Performance drives cinema, that much has always been clear. Since the silent era days of Charlie Chaplain, Douglas Fairbanks, and Greta Garbo, our responses to the subject matter present within any given film have varied depending on the skill of the actor within. Throughout film history characters have fallen into three categories: that of the Hero, that of the Villain, and (increasingly so in this modern era) that of the Human.

No one  grouping is superior to another; as that is a case-by-case subject dependent on the actor in the role, bringing to mind the saying, “(He/She) stole the show!” Yet if performance drives cinema, (as it is entertainment, though some films are more “artistic” than others) then only by a cohesive working of the writing, cinematography, and all other facets of filmmaking do you witness something noteworthy.

Heroes, unmovable and incorruptible, face adversity with an inner strength many of us wish we had.

Villains, the true kind of which there is no mistaking, are as thrilling as they are unnerving to watch.

And Humans, flawed in ways which we often can relate all too well to, engage us in the most thoughtful of ways: offering us the chance to imagine ourselves in their shoes, making the same decisions, and facing the same outcomes.

We are separated only by circumstance, for we created them. Be they echoes or interpretations, aspects of their personas exist within the writer, the actor, the audience. It’s the believability of a character that is the most powerful, driven by performance and absorbed by the insatiable eyes of the masses, be they a Hero, Villain, or Human.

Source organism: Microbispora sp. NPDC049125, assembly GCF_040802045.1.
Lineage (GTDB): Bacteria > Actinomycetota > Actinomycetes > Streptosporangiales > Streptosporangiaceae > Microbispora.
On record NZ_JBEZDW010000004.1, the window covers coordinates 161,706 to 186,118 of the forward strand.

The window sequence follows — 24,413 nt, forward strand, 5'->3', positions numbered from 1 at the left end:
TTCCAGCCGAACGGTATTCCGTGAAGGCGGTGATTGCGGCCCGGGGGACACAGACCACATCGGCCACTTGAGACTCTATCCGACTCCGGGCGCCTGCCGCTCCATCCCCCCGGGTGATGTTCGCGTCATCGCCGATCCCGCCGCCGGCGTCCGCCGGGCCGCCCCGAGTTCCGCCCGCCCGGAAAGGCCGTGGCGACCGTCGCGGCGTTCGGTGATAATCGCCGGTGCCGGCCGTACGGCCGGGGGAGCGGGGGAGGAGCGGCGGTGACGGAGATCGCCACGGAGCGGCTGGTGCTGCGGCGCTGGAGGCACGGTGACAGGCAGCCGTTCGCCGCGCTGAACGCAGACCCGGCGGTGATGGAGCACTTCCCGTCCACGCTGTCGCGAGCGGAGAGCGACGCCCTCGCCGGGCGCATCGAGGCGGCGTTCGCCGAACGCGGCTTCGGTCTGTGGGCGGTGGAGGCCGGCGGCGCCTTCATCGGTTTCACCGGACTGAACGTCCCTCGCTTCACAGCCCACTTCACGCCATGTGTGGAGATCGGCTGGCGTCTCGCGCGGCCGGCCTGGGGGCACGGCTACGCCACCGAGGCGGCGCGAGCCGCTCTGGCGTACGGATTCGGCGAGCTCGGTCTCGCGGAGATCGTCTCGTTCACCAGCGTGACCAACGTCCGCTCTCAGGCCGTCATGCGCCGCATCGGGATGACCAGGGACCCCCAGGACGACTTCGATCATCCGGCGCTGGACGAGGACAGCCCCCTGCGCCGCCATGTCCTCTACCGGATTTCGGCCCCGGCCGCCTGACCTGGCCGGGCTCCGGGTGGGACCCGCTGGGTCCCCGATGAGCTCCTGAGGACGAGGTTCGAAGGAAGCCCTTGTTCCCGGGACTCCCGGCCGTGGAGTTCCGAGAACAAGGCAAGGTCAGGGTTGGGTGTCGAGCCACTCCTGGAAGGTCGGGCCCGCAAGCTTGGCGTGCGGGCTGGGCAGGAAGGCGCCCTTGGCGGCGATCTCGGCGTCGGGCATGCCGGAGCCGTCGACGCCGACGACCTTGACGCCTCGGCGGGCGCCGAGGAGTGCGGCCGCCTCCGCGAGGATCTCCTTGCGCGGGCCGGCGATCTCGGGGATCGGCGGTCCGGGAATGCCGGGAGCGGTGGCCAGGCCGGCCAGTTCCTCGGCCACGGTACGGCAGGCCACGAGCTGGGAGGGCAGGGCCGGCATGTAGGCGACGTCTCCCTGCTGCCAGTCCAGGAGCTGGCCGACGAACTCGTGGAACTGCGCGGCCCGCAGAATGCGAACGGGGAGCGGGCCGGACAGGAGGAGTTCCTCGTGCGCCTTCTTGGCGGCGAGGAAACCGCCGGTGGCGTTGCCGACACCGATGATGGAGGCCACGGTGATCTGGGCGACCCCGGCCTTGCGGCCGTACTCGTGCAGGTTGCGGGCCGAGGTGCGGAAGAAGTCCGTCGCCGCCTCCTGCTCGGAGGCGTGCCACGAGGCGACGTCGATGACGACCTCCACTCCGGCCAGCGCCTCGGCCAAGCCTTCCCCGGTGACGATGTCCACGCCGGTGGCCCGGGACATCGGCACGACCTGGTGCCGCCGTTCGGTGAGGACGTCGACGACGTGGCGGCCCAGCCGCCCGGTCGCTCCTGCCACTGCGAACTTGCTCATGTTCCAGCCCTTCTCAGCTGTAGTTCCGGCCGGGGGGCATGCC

Is there a performance, Human, Villain, Hero, or otherwise which has captivated you so intensely?


If You Write, You Read, And You Should Read This

Despite being published 12 years ago, Stephen King: On Writing remains a compass and road map to every pencil-wielding, Starbuck’s-visting, laptop-carrying, self proclaimed wordsmith of varying degree. There exists within every page a refreshing volume of honesty; an amount which may have proven (and still prove) to be far too…well, honest, for some.

Unrestrained by ego or ill-will, Stephen King holds nothing back in admitting the struggles of any who choose to make sense of their world through words, and yet in recounting his past reveals the joys and plausibility of a life spent doing just that.

A mini-biography of sorts, the life of Stephen King was, in the early days, not nearly as grand as any who’ve read his fiction may envision. The arduos challenges, some comical and others dismal, which he reflects upon are entirely human in their vulnerability, and as a reader I found myself experiencing fleeting echoes of what he may have felt; the joy of a father unable to afford medicine for his sick child coming home to an unexpected paycheck/publishing; excitement at the phone call which finally propelled him into the spotlight; pity and pain when, years later, a van nearly took his life.

By all accounts, I am a fan. That much is clear I’m sure. What I mean to get at specifically is exactly what I’ve said in the title of this post: If you write, you read, and you should read this. As one who writes daily I’m forever grateful for the pointing out of weaker areas in my own work, like taking a college course from your favorite professor for all of $16.